2 Definitions Arenas. A twoplayer game arena A is a triple (V, V◦ , E) where (V, E) is a finite directed graph without deadlocks (each vertex has at least one outgoing edge) and V◦ is a subset of V called Eve’s vertices. The vertices in v \ V◦ are Adam’s vertices and are usually denoted by V . Plays and Strategies. A play ρ on the arena A is a (possibly infinite) sequence ρ1 ρ2 . . . of vertices such that for all i < ρ, we have (ρi , ρi+1 ) ∈ E. The limit vertices of ρ, denoted by Inf(ρ), are the vertices occurring infinitely often in ρ: Inf(ρ) = {q  ∃∞ i, ρi = q}. A strategy of Eve on the arena A is a function σ from V ∗ V◦ to V such that for all x ∈ V ∗ and for all v ∈ V◦ , we have (v, σ(xv)) ∈ E. A play ρ is consistent with σ (or a σplay) if for all i < ρ, ρi ∈ V◦ ⇒ ρi+1 = σ(ρ1 . . . ρi ). Strategies can also be defined as strategies with memory. In this case, σ is a tuple (M, m0 , σ u , σ n ), where M is the (possibly infinite) set of memory states, m0 is the initial memory content, σ u : (E × M ) → M is the memory update function, and σ n : (V × M ) → V is the nextmove function. The memoryupdate function can u naturally be extended from edges to finite sequences of vertices: σ+ (v0 v1 · · · vi , m) is u u m if i = 0 and σ ((vi−1 , vi ), σ+ (v0 v1 · · · vi−1 , m)) if i ≥ 1. Using this definition, the u (xv, m0 ). next move determined by σ for a play xv ∈ V ∗ V◦ is σ n (v, m), where m = σ+ A strategy is finitememory if M is a finite set, and memoryless if M is a singleton. Adam’s strategies are defined in a similar way. Muller conditions. A Γ colouring γ of an arena is a partial function of the edges of A to an arbitrary set of colours Γ . We use partial functions here because this sometimes eases the specification of the winning conditions. However, for formal reasons, we sometimes use a colour “−” that corresponds to the undefined value. This colour is not considered when building the limit set of a colour sequence (hence the limit set can be empty). A Muller condition Φ on Γ is a subset of 2Γ , and a play ρ of A satisfies Φ if, and only if, Inf(γ(ρ)) ∈ Φ. Here, γ(ρ) corresponds to the sequence of colours obtained by applying γ to the edges of ρ. This is a finite or infinite sequence over Γ , or an infinite sequence over Γ ∪ {−} using the above convention. We also consider the usual special cases of Muller conditions (recall that we allow partial colourings): – the Büchi condition is the condition {{}, {⊥, }} on {⊥, }; – the coBüchi condition is the condition {∅, {}} on {⊥, }; – the kgeneralised Büchi condition is the condition {{1, . . . , k}} on {1, . . . , k}; – the kparity condition is the condition on {0, . . . , k − 1} containing all and only the subsets whose minimum is even; – a kStreett condition on Γ is given by a set {(R1 , G1 ), . . . , (Rk , Gk ))} of k requestgrant pairs of subsets of Γ . It contains all and only the subsets that for each i either intersect Gi or do not intersect Ri .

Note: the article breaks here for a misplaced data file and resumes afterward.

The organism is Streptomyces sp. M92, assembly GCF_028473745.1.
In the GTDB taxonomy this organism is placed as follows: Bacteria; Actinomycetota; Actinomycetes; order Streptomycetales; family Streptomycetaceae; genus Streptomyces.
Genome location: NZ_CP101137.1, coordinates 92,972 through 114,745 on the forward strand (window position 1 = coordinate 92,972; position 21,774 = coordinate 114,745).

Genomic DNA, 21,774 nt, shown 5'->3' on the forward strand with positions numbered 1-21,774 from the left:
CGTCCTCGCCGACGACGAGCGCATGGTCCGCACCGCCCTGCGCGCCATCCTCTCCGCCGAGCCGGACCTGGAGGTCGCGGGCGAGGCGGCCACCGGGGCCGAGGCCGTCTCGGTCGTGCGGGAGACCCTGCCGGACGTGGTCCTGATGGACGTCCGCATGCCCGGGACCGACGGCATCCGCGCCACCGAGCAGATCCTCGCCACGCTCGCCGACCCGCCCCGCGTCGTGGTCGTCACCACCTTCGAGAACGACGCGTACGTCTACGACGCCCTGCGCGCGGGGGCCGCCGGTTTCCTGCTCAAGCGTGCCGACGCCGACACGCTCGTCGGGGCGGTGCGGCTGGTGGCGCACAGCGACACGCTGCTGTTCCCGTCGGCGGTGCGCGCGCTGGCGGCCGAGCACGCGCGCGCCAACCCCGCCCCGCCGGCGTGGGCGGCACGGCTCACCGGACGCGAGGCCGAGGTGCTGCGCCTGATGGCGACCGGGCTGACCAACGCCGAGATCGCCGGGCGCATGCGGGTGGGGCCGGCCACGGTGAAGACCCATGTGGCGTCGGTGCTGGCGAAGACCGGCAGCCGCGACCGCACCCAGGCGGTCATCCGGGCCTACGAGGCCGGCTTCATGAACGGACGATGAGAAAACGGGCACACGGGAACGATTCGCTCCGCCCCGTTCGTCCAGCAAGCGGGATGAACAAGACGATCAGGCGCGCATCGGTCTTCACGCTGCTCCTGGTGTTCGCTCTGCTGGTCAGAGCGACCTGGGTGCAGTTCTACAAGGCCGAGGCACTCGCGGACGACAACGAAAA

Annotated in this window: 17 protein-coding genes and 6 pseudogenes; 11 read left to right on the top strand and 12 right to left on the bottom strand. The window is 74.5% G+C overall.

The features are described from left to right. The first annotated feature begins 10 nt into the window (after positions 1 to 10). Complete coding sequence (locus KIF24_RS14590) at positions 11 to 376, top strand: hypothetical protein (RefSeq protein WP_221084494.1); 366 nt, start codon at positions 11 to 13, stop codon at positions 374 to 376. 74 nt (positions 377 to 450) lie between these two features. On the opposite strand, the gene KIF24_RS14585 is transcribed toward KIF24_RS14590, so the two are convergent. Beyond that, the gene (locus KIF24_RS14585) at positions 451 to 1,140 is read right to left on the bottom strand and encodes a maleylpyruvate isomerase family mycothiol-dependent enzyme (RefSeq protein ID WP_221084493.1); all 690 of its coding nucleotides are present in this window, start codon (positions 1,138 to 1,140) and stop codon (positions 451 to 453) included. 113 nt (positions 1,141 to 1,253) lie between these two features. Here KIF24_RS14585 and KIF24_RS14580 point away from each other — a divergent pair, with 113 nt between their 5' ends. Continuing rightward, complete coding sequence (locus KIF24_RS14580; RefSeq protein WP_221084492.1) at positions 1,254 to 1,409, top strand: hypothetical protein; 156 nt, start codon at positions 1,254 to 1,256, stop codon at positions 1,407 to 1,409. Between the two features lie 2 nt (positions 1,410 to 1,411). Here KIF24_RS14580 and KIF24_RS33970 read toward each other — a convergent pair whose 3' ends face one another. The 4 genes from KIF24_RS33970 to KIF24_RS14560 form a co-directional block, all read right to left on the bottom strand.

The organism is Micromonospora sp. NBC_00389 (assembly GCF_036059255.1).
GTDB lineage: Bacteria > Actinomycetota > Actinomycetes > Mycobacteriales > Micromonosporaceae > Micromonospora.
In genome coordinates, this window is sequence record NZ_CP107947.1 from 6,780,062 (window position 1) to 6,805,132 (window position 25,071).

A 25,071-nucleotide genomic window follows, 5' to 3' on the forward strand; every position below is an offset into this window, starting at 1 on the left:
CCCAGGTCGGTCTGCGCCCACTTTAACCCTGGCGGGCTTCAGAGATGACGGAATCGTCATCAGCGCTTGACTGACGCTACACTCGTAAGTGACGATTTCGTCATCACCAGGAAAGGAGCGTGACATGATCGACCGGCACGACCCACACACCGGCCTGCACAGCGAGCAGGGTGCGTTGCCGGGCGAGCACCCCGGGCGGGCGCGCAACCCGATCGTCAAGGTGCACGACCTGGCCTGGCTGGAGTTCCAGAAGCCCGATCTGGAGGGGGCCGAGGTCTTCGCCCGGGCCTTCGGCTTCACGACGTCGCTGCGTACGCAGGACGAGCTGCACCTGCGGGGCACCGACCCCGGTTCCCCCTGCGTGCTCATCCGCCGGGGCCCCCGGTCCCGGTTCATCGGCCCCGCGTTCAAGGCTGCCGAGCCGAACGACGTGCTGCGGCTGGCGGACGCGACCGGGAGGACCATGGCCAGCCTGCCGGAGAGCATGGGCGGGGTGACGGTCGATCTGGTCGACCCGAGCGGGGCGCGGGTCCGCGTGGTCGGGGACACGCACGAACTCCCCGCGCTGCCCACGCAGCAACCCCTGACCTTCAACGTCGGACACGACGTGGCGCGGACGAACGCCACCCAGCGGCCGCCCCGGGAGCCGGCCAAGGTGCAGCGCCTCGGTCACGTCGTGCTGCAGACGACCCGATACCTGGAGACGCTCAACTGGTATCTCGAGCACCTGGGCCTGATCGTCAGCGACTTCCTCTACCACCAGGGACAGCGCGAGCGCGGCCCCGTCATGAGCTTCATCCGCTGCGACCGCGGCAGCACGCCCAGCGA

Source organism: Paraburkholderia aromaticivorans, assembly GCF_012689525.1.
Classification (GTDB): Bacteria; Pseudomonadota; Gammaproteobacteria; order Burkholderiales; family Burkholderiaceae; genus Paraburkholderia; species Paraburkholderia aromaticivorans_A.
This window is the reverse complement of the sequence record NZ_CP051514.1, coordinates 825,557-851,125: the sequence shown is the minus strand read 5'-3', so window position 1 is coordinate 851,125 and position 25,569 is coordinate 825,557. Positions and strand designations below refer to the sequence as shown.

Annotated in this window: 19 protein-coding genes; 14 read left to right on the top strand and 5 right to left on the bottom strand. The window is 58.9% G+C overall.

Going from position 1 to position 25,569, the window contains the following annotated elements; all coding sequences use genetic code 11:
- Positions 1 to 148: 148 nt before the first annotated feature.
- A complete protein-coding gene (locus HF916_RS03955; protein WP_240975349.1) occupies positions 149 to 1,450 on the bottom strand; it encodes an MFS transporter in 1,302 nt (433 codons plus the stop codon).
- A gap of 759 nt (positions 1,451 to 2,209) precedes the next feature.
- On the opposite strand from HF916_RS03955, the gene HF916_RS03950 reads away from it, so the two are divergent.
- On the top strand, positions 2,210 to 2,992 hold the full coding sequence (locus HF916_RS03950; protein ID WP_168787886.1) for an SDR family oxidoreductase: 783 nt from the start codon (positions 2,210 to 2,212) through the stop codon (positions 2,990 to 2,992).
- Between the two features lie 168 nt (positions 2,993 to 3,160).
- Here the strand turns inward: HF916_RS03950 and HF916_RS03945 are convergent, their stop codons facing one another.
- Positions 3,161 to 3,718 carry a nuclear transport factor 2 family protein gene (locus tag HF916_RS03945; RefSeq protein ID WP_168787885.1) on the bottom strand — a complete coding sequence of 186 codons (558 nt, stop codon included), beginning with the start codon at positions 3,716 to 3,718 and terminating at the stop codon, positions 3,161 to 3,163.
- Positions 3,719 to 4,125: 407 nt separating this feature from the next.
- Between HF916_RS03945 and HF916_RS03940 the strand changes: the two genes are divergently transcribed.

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In the course of our proofs, it is often useful to consider boolean operations on Muller conditions, in which we interpret negation as complementation and conjunction as Cartesian product: if Φ and Ψ are conditions on ΓΦ and ΓΨ , then Φ ∧ Ψ is the condition on ΓΦ × ΓΨ which contains all and only the sets whose projection on the first component belongs to Φ, and projection on the second component belongs to Ψ . Notice that colourings are partial functions, so their product may return a colour for only one of the components. We then use the neutral colour “−” for the undefined component. Classical and obliging games. A classical Muller game G on Γ is a triple (A, γ, Φ) where A is an arena, γ is a Γ colouring of A, and Φ —the winning condition— is a Muller condition on Γ . An infinite play ρ of A is winning for Eve if it satisfies Φ. A strategy σ is uniformly winning (resp. winning from a vertex q) for Eve if any σplay (resp. any σplay starting in q) is winning for her. A vertex q is winning for Eve if she has a winning strategy from q. The winning region of Eve is the set of vertices winning for her. Adam’s winning plays, strategies, vertices, and regions are defined likewise, except that a play is winning for Adam if it does not satisfy Φ. An obliging game G is a tuple (A, γΦ , Φ, γΨ , Ψ ), where A is an arena, γΦ is a ΓΦ colouring, Φ —the strong condition— is a Muller condition on ΓΦ , γΨ is a ΓΨ colouring, and Ψ — the weak condition— is a Muller condition on ΓΨ . A uniformly gracious strategy σ for Eve is such that: – every infinite σplay ρ satisfies Φ; – for any finite σplay x, there is an infinite σplay ρ satisfying Ψ such that x is a prefix of ρ . So, Eve has to allow Adam to build a play satisfying Ψ at any position, regardless of what he previously did. However, she does not need to ensure Ψ if Adam is not willing to cooperate. Notice that there is no dual notion of spoiling strategy for Adam. In particular, the notion of “determinacy” does not make sense in obliging games, as Adam cannot demonstrate Eve’s lack of grace with a single strategy. We refer to obliging games by the names of the two conditions, with the strong condition first: for example, a parity/Büchi obliging game is an obliging game G = (A, γΦ , Φ, γΨ , Ψ ), where Φ is a parity and Ψ is a Büchi condition. Example 1. Consider the parity/parity obliging game in Figure 1. The pairs define the colours of the edge, the first component corresponding to the strong condition (Φ) and the second component to the weak condition (Ψ ). In order to satisfy Φ, a play has to either take the edge (q4 , q6 ) infinitely often, or the edge (q8 , q6 ) infinitely often and the edge (q7 , q2 ) finitely often. To satisfy Ψ , an infinite play has to take the edge (q7 , q2 ) infinitely often. In this game Eve has to behave differently depending on whether Adam moves to q3 or q4 . If the token reaches q6 coming from q4 , then Eve can safely move to q7 . If the game reaches q6 coming from q3 , then she can first complete the cycle q6 q5 q8 q6 and then move to q5 and then to q0 . This strategy can be implemented using memory of size 3 and it is a gracious strategy since each path satisfies Φ and Adam can produce a play satisfying Ψ by always moving to q4 . It is not difficult to observe that there is no gracious strategy for Eve with memory of size two for this game.